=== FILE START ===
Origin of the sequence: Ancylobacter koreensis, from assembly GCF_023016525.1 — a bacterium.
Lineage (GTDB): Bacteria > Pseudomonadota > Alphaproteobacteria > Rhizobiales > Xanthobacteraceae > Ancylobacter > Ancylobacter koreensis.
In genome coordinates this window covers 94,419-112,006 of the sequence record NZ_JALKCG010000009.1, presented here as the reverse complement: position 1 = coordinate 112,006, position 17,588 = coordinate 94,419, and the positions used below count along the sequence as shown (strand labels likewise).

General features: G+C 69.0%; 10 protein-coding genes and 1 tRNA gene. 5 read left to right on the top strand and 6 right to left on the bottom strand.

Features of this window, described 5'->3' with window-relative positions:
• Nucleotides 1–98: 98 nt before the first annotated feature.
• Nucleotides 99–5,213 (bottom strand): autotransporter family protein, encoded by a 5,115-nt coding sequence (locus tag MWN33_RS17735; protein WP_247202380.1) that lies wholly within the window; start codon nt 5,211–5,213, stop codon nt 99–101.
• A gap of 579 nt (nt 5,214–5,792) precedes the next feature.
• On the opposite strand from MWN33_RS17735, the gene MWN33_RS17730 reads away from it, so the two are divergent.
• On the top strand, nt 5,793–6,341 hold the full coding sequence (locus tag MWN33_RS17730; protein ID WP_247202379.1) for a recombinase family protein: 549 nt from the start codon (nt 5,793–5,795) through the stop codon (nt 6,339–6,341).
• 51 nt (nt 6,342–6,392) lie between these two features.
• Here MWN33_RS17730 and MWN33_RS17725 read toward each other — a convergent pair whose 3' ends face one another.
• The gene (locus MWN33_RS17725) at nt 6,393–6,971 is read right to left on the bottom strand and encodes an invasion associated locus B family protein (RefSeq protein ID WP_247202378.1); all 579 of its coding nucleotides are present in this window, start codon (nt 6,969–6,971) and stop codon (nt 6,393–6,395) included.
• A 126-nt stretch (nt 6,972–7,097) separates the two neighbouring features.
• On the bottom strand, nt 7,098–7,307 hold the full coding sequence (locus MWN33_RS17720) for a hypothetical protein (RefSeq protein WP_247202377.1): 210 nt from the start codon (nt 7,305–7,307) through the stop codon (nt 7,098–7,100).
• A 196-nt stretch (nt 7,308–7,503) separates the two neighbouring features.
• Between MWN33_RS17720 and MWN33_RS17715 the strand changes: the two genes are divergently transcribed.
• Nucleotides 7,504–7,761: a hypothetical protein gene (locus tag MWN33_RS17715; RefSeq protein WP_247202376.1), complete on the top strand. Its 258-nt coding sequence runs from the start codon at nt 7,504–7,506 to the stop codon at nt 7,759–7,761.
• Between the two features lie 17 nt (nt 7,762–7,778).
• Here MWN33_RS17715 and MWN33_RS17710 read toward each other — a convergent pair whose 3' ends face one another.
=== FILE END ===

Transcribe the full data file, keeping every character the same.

Origin of the sequence: Ancylobacter koreensis, from assembly GCF_023016525.1 — a bacterium.
Lineage (GTDB): Bacteria > Pseudomonadota > Alphaproteobacteria > Rhizobiales > Xanthobacteraceae > Ancylobacter > Ancylobacter koreensis.
In genome coordinates this window covers 94,419-112,006 of the sequence record NZ_JALKCG010000009.1, presented here as the reverse complement: position 1 = coordinate 112,006, position 17,588 = coordinate 94,419, and the positions used below count along the sequence as shown (strand labels likewise).

General features: G+C 69.0%; 10 protein-coding genes and 1 tRNA gene. 5 read left to right on the top strand and 6 right to left on the bottom strand.

Features of this window, described 5'->3' with window-relative positions:
• Nucleotides 1–98: 98 nt before the first annotated feature.
• Nucleotides 99–5,213 (bottom strand): autotransporter family protein, encoded by a 5,115-nt coding sequence (locus tag MWN33_RS17735; protein WP_247202380.1) that lies wholly within the window; start codon nt 5,211–5,213, stop codon nt 99–101.
• A gap of 579 nt (nt 5,214–5,792) precedes the next feature.
• On the opposite strand from MWN33_RS17735, the gene MWN33_RS17730 reads away from it, so the two are divergent.
• On the top strand, nt 5,793–6,341 hold the full coding sequence (locus tag MWN33_RS17730; protein ID WP_247202379.1) for a recombinase family protein: 549 nt from the start codon (nt 5,793–5,795) through the stop codon (nt 6,339–6,341).
• 51 nt (nt 6,342–6,392) lie between these two features.
• Here MWN33_RS17730 and MWN33_RS17725 read toward each other — a convergent pair whose 3' ends face one another.
• The gene (locus MWN33_RS17725) at nt 6,393–6,971 is read right to left on the bottom strand and encodes an invasion associated locus B family protein (RefSeq protein ID WP_247202378.1); all 579 of its coding nucleotides are present in this window, start codon (nt 6,969–6,971) and stop codon (nt 6,393–6,395) included.
• A 126-nt stretch (nt 6,972–7,097) separates the two neighbouring features.
• On the bottom strand, nt 7,098–7,307 hold the full coding sequence (locus MWN33_RS17720) for a hypothetical protein (RefSeq protein WP_247202377.1): 210 nt from the start codon (nt 7,305–7,307) through the stop codon (nt 7,098–7,100).
• A 196-nt stretch (nt 7,308–7,503) separates the two neighbouring features.
• Between MWN33_RS17720 and MWN33_RS17715 the strand changes: the two genes are divergently transcribed.
• Nucleotides 7,504–7,761: a hypothetical protein gene (locus tag MWN33_RS17715; RefSeq protein WP_247202376.1), complete on the top strand. Its 258-nt coding sequence runs from the start codon at nt 7,504–7,506 to the stop codon at nt 7,759–7,761.
• Between the two features lie 17 nt (nt 7,762–7,778).
• Here MWN33_RS17715 and MWN33_RS17710 read toward each other — a convergent pair whose 3' ends face one another.